At a time when demand for mental healthcare services is high, there is, unfortunately, a shortage of providers available to do the job. The U.S. is in the midst of an opioid epidemic, and current federal healthcare laws are pushing the industry to put equal importance on both physical and mental health. All of these factors are causing demand for mental health services to rise. At the same time, the shortage of mental health providers is only expected to grow. Healthcare facilities across the U.S. need to hire at least 10,000 more providers in several different mental health professions by 2025 to meet the growing demand, according to a recent study. So, if you are someone who feels drawn to helping people who are often stigmatized and ignored in society, working as a psychiatric or mental health nurse could be for you. Still not convinced? If you are considering a career in mental health nursing, here is a pro-con list for you!
Pros of Mental Health Nursing
Patience is definitely a virtue when it comes to mental health nursing. You could be caring for people who are suffering from all kinds of emotional and mental issues, from drug addiction to eating disorders to schizophrenia. Yet, they need someone who is kind and caring and attempting to understand their situation. That’s where you come in! It can be rewarding to help others with such personal struggles and to eventually see them heal.
We’ve already hinted at this, but since there is a current shortage of mental health workers that will only grow with time – you will have job security if you choose to get into this profession.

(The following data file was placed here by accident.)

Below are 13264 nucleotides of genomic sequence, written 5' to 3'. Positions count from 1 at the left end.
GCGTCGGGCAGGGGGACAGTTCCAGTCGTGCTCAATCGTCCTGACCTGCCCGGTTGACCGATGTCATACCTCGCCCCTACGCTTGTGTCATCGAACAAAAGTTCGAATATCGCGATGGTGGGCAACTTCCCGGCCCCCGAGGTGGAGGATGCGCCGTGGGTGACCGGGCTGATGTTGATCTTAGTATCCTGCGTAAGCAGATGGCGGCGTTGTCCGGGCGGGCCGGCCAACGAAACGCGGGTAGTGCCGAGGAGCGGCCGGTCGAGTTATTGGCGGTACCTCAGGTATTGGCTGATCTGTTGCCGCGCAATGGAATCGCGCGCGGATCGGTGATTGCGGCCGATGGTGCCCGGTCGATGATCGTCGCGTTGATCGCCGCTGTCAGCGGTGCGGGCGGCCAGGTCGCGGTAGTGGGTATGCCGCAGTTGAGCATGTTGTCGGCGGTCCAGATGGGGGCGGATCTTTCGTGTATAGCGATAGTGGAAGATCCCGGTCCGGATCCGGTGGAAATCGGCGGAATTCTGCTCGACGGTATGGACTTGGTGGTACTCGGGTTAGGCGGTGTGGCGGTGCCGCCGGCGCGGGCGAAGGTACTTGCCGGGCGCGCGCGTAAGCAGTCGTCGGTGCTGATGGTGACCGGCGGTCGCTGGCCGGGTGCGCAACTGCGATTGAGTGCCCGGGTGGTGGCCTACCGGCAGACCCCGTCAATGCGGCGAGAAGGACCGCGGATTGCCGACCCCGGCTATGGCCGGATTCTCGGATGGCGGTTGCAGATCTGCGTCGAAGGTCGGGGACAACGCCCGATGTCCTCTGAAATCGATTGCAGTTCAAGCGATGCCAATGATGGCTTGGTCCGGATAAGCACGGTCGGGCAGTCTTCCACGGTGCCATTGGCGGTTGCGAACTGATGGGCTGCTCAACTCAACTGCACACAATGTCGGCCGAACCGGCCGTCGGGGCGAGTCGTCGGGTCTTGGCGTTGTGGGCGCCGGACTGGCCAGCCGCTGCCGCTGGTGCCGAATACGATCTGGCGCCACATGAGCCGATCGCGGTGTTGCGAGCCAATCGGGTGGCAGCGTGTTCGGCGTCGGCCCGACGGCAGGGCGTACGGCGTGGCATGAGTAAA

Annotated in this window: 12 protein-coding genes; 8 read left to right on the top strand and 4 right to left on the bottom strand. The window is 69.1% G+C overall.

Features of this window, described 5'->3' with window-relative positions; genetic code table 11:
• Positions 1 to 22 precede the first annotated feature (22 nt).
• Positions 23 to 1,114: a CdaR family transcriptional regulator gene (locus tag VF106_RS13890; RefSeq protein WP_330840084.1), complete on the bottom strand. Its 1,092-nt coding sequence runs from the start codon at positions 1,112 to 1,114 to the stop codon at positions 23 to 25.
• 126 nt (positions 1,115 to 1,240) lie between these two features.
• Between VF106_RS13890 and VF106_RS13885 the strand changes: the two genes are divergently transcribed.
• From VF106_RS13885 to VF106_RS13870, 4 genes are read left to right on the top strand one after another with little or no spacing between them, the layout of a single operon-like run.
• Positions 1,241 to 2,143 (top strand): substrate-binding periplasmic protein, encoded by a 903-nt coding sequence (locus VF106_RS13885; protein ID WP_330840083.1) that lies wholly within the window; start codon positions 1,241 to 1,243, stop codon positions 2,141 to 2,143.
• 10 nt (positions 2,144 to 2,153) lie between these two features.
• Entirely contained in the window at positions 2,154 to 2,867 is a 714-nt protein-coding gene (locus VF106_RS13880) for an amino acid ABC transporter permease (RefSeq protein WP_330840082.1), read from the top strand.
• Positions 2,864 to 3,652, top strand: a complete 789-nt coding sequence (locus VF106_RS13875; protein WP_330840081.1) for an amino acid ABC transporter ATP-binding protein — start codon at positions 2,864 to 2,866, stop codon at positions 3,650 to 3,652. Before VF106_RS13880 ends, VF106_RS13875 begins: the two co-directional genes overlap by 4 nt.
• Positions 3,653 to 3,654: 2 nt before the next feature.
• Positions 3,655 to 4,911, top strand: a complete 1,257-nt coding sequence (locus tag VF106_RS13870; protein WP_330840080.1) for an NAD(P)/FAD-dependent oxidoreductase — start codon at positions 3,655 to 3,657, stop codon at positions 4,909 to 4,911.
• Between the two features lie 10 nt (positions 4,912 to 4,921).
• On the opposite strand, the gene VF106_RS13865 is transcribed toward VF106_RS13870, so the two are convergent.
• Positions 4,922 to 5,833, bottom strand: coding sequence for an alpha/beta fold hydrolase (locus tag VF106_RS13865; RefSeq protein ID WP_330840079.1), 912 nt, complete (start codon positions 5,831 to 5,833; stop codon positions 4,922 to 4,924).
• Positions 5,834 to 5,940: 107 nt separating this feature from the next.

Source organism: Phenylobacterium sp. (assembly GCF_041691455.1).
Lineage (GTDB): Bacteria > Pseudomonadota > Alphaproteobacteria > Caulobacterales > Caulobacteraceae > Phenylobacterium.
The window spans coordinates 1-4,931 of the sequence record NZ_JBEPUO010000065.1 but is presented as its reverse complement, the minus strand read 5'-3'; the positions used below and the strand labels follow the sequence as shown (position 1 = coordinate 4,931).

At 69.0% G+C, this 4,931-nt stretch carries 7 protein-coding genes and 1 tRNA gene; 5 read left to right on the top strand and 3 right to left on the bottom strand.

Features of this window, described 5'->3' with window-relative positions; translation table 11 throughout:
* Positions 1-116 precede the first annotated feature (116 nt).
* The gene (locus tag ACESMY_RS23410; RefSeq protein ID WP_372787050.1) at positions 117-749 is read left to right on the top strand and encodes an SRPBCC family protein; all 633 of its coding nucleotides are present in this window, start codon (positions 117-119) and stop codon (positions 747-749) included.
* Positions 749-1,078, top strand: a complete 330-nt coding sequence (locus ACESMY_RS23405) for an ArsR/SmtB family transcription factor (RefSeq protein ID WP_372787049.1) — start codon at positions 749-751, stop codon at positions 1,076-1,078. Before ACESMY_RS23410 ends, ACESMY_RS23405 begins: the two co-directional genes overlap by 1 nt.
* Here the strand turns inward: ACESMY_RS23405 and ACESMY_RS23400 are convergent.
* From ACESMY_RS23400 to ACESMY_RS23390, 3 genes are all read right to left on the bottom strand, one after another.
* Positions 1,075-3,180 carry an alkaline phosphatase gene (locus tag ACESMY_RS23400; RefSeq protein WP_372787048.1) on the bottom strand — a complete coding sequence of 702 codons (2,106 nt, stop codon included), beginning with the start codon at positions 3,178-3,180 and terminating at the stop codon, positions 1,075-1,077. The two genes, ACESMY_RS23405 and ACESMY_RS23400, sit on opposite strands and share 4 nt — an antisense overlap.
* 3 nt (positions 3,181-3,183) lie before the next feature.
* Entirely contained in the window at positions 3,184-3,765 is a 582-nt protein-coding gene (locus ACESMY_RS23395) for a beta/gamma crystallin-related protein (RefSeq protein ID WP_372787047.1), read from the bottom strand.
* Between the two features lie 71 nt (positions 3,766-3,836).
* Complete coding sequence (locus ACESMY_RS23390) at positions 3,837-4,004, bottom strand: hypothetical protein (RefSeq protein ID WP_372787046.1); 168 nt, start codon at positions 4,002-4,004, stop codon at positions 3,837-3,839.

Variety of Opportunity
There are many different types of mental health nursing positions, from LPN to RN, and you can work in a variety of settings. For example, you could work in a nursing home, a drug and alcohol rehabilitation center, or in a hospital. Mental illness touches virtually everyone, from children to elderly.
Cons of Mental Health Nursing
Lack of Gratitude
You may have very difficult and aggressive patients, and although you will care for them with the same tenderness as you do all of your other patients – you may never get that thank you card in mental health nursing. Often times, you are there for your patients during some of the most difficult times in their life, but once they move on you may not hear from them again or know for sure how your hard work paid off.
Let’s face it. You care about people, so chances are you are going to get emotionally attached to your patients and personally invested in their recovery. You will be faced with a variety of emotional situations if you choose to enter mental health nursing, so the risk for stress and burnout in this specialty is high.
It Can be Dangerous
Some patients, depending on their struggles, can be violent and angry. You have to be prepared for this, and understand that sometimes you may have physical confrontations with your patients. Of course, there is security available, but until they arrive you may have to try to get aggressive situations under control.
Now you know the pros and cons of mental health nursing, and that there are lots of jobs available across the country. You could also become a travel psych nurse and experience all of the benefits of travel nursing. If you are still thinking about working as a psych nurse, the industry needs people like you! Yet, as we covered already, it is important to understand the demands of the job before jumping in head first. Try volunteering at a facility to get a feel for what the work is like, and make your own pro-con list.